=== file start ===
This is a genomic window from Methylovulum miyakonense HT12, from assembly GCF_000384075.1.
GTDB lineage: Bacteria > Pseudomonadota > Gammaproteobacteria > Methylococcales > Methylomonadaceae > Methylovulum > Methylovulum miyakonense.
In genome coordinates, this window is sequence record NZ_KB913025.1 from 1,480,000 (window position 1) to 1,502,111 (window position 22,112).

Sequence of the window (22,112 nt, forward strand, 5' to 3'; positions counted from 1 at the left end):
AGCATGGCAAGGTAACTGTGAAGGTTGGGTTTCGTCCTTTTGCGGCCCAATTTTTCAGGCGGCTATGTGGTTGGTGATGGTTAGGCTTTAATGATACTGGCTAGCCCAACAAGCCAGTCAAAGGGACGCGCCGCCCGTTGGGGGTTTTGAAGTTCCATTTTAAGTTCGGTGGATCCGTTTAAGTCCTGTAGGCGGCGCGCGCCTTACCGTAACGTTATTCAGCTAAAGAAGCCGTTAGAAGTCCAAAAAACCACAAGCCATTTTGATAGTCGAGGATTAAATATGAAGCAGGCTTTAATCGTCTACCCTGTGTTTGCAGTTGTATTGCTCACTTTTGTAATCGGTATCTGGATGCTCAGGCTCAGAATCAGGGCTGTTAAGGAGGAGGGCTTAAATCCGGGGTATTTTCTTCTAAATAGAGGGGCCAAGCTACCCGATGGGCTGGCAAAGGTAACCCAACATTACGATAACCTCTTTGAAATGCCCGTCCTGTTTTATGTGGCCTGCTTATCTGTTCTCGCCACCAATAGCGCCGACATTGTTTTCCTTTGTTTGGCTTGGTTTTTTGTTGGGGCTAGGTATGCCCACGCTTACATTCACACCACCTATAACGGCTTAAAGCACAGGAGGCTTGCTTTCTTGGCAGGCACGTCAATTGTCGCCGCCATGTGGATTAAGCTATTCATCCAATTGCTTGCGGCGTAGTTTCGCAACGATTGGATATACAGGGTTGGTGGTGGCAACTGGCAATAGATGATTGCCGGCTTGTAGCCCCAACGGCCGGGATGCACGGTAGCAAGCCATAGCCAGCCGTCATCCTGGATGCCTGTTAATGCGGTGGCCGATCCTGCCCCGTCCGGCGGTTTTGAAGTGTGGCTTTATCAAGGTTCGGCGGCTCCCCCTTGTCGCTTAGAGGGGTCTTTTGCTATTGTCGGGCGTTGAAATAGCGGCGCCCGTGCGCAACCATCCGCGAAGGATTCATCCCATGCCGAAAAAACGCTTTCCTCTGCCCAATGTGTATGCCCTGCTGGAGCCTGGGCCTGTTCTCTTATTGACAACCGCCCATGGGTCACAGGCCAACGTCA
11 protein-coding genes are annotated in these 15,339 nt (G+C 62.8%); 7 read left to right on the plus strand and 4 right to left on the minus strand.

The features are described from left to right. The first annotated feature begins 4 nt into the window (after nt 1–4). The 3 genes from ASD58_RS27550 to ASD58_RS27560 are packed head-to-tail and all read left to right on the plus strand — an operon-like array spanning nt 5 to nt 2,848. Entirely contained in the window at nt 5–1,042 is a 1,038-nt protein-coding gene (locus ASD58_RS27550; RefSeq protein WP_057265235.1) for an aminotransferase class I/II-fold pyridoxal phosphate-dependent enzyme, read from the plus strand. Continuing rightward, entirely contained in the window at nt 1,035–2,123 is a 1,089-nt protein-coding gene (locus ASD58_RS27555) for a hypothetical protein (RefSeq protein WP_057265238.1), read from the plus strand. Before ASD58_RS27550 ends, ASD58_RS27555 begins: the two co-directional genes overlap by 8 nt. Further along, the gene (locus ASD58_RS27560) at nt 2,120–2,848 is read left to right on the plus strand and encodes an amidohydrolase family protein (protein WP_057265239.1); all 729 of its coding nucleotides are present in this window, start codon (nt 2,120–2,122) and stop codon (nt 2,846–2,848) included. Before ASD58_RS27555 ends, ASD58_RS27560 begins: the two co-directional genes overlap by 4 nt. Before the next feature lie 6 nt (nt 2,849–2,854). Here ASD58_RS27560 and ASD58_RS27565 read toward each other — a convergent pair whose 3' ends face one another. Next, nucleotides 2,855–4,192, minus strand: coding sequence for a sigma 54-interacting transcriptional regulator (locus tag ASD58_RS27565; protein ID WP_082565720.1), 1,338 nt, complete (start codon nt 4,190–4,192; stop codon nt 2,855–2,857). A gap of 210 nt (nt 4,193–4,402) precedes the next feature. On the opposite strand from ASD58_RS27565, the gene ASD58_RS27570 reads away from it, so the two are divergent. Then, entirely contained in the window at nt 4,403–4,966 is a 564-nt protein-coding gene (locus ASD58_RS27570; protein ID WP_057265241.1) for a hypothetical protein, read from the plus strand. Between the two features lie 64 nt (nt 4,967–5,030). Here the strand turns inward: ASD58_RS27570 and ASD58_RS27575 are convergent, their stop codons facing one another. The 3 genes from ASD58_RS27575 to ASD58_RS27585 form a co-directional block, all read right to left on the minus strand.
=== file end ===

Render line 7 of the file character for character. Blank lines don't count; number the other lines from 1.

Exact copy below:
The features are described from left to right. The first annotated feature begins 4 nt into the window (after nt 1–4). The 3 genes from ASD58_RS27550 to ASD58_RS27560 are packed head-to-tail and all read left to right on the plus strand — an operon-like array spanning nt 5 to nt 2,848. Entirely contained in the window at nt 5–1,042 is a 1,038-nt protein-coding gene (locus ASD58_RS27550; RefSeq protein WP_057265235.1) for an aminotransferase class I/II-fold pyridoxal phosphate-dependent enzyme, read from the plus strand. Continuing rightward, entirely contained in the window at nt 1,035–2,123 is a 1,089-nt protein-coding gene (locus ASD58_RS27555) for a hypothetical protein (RefSeq protein WP_057265238.1), read from the plus strand. Before ASD58_RS27550 ends, ASD58_RS27555 begins: the two co-directional genes overlap by 8 nt. Further along, the gene (locus ASD58_RS27560) at nt 2,120–2,848 is read left to right on the plus strand and encodes an amidohydrolase family protein (protein WP_057265239.1); all 729 of its coding nucleotides are present in this window, start codon (nt 2,120–2,122) and stop codon (nt 2,846–2,848) included. Before ASD58_RS27555 ends, ASD58_RS27560 begins: the two co-directional genes overlap by 4 nt. Before the next feature lie 6 nt (nt 2,849–2,854). Here ASD58_RS27560 and ASD58_RS27565 read toward each other — a convergent pair whose 3' ends face one another. Next, nucleotides 2,855–4,192, minus strand: coding sequence for a sigma 54-interacting transcriptional regulator (locus tag ASD58_RS27565; protein ID WP_082565720.1), 1,338 nt, complete (start codon nt 4,190–4,192; stop codon nt 2,855–2,857). A gap of 210 nt (nt 4,193–4,402) precedes the next feature. On the opposite strand from ASD58_RS27565, the gene ASD58_RS27570 reads away from it, so the two are divergent. Then, entirely contained in the window at nt 4,403–4,966 is a 564-nt protein-coding gene (locus ASD58_RS27570; protein ID WP_057265241.1) for a hypothetical protein, read from the plus strand. Between the two features lie 64 nt (nt 4,967–5,030). Here the strand turns inward: ASD58_RS27570 and ASD58_RS27575 are convergent, their stop codons facing one another. The 3 genes from ASD58_RS27575 to ASD58_RS27585 form a co-directional block, all read right to left on the minus strand.